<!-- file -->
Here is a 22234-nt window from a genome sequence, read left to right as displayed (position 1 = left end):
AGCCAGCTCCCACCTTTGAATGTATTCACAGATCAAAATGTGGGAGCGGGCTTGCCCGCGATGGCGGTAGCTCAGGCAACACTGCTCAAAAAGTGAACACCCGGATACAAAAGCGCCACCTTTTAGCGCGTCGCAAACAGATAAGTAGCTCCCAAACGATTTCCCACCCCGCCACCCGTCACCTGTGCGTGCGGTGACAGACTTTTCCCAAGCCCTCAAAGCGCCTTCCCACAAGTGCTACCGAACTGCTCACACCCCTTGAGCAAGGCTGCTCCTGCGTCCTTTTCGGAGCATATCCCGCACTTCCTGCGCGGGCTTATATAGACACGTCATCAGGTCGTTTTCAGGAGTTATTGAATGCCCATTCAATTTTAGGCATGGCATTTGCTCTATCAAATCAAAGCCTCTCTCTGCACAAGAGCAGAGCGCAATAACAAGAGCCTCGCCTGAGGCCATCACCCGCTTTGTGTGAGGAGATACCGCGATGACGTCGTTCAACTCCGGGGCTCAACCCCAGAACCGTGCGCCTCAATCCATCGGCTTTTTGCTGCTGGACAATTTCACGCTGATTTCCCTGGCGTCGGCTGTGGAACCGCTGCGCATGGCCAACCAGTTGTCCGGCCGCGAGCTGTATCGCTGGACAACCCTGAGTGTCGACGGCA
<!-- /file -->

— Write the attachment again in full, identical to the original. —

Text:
Here is a 22234-nt window from a genome sequence, read left to right as displayed (position 1 = left end):
AGCCAGCTCCCACCTTTGAATGTATTCACAGATCAAAATGTGGGAGCGGGCTTGCCCGCGATGGCGGTAGCTCAGGCAACACTGCTCAAAAAGTGAACACCCGGATACAAAAGCGCCACCTTTTAGCGCGTCGCAAACAGATAAGTAGCTCCCAAACGATTTCCCACCCCGCCACCCGTCACCTGTGCGTGCGGTGACAGACTTTTCCCAAGCCCTCAAAGCGCCTTCCCACAAGTGCTACCGAACTGCTCACACCCCTTGAGCAAGGCTGCTCCTGCGTCCTTTTCGGAGCATATCCCGCACTTCCTGCGCGGGCTTATATAGACACGTCATCAGGTCGTTTTCAGGAGTTATTGAATGCCCATTCAATTTTAGGCATGGCATTTGCTCTATCAAATCAAAGCCTCTCTCTGCACAAGAGCAGAGCGCAATAACAAGAGCCTCGCCTGAGGCCATCACCCGCTTTGTGTGAGGAGATACCGCGATGACGTCGTTCAACTCCGGGGCTCAACCCCAGAACCGTGCGCCTCAATCCATCGGCTTTTTGCTGCTGGACAATTTCACGCTGATTTCCCTGGCGTCGGCTGTGGAACCGCTGCGCATGGCCAACCAGTTGTCCGGCCGCGAGCTGTATCGCTGGACAACCCTGAGTGTCGACGGCA